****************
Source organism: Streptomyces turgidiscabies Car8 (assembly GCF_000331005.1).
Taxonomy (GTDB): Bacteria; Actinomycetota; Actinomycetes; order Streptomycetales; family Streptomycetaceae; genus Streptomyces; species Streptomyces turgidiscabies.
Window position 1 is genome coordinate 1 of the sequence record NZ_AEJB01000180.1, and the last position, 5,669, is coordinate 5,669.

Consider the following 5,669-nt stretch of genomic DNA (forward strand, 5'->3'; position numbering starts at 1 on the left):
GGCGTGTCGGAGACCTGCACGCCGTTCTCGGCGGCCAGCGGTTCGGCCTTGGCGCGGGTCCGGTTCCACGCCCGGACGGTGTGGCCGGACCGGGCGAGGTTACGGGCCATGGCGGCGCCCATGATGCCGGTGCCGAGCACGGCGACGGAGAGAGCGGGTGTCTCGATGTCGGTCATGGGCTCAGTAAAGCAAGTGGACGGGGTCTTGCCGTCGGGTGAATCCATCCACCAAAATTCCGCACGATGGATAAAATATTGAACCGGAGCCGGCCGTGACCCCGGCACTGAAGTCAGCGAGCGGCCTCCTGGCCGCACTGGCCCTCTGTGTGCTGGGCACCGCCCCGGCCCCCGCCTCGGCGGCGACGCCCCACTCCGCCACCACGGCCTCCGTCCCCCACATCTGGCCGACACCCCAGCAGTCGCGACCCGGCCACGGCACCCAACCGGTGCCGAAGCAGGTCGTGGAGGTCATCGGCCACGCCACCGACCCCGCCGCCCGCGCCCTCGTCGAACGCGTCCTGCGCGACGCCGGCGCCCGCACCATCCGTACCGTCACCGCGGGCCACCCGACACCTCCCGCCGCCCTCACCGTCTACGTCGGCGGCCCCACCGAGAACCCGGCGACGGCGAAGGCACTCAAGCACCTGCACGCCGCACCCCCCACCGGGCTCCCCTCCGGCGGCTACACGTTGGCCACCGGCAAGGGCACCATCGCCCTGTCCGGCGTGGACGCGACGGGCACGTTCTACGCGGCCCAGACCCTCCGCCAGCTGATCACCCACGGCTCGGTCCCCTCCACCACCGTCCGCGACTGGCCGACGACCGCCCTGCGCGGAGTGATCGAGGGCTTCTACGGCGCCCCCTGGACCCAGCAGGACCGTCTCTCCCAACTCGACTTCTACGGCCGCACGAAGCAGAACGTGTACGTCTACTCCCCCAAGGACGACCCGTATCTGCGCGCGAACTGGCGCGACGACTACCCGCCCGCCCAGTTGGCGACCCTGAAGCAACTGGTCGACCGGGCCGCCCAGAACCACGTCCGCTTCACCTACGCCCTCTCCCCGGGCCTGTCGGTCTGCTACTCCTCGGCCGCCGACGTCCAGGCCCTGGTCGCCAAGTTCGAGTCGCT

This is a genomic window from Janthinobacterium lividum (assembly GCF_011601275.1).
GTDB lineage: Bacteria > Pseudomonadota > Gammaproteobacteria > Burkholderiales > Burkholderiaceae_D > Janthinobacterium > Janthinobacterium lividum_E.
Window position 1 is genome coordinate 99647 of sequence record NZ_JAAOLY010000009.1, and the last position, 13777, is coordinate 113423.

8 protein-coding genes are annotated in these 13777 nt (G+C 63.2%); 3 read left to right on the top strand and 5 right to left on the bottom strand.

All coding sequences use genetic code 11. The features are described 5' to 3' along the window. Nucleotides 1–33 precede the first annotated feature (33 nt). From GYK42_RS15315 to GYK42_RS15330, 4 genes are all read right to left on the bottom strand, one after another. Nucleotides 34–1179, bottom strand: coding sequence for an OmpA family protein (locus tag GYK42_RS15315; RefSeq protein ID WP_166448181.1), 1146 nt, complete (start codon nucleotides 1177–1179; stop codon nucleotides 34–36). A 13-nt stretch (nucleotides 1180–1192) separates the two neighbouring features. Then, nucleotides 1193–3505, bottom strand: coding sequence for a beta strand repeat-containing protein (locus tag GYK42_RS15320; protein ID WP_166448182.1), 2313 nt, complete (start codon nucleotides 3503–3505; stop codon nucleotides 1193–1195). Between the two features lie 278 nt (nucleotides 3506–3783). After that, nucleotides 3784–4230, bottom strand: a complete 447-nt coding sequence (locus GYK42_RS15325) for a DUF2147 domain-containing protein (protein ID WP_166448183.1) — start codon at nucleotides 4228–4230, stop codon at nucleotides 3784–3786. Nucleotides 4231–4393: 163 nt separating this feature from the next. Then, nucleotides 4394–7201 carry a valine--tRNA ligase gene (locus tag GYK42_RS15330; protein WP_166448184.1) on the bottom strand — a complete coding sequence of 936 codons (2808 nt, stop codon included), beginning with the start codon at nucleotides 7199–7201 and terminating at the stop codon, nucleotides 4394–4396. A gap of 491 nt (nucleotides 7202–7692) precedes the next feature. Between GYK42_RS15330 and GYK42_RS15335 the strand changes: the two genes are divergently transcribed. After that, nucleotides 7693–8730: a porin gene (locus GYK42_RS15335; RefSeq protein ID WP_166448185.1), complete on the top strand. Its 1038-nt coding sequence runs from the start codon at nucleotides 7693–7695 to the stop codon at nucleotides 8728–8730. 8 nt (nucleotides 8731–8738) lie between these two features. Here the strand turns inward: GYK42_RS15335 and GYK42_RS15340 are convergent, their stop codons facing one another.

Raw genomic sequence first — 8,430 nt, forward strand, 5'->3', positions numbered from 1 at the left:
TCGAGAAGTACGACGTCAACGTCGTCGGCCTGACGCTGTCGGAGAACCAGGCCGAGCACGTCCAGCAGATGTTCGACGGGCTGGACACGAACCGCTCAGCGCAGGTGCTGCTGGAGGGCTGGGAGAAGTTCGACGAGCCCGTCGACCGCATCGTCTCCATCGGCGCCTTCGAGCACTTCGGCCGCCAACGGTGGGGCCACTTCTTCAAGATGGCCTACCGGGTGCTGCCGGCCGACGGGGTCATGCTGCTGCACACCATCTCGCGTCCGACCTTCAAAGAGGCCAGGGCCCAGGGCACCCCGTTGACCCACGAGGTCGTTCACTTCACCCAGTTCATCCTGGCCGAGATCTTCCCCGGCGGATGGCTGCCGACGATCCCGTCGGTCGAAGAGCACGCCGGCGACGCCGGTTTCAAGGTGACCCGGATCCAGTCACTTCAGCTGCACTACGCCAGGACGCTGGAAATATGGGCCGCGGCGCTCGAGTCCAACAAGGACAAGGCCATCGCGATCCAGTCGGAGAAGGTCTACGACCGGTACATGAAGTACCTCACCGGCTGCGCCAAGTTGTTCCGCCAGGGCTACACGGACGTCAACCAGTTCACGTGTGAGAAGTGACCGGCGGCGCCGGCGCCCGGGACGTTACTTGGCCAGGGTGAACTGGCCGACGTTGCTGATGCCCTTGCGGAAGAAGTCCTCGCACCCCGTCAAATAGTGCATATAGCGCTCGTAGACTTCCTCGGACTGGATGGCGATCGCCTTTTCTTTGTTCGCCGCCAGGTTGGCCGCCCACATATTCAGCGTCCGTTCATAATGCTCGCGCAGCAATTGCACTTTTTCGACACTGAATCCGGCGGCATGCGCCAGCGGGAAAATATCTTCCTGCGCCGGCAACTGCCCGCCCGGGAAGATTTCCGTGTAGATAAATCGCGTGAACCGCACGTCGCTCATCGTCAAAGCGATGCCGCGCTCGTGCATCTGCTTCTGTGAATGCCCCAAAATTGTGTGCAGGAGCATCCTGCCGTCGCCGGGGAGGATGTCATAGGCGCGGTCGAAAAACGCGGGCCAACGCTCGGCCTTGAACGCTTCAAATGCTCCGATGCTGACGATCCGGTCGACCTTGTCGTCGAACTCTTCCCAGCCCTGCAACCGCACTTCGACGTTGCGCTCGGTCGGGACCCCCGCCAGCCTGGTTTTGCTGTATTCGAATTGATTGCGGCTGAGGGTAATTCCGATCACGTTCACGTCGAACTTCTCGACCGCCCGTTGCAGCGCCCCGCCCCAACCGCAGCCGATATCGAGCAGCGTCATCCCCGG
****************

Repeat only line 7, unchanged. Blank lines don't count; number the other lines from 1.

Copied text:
GTDB lineage: Bacteria > Pseudomonadota > Gammaproteobacteria > Burkholderiales > Burkholderiaceae_D > Janthinobacterium > Janthinobacterium lividum_E.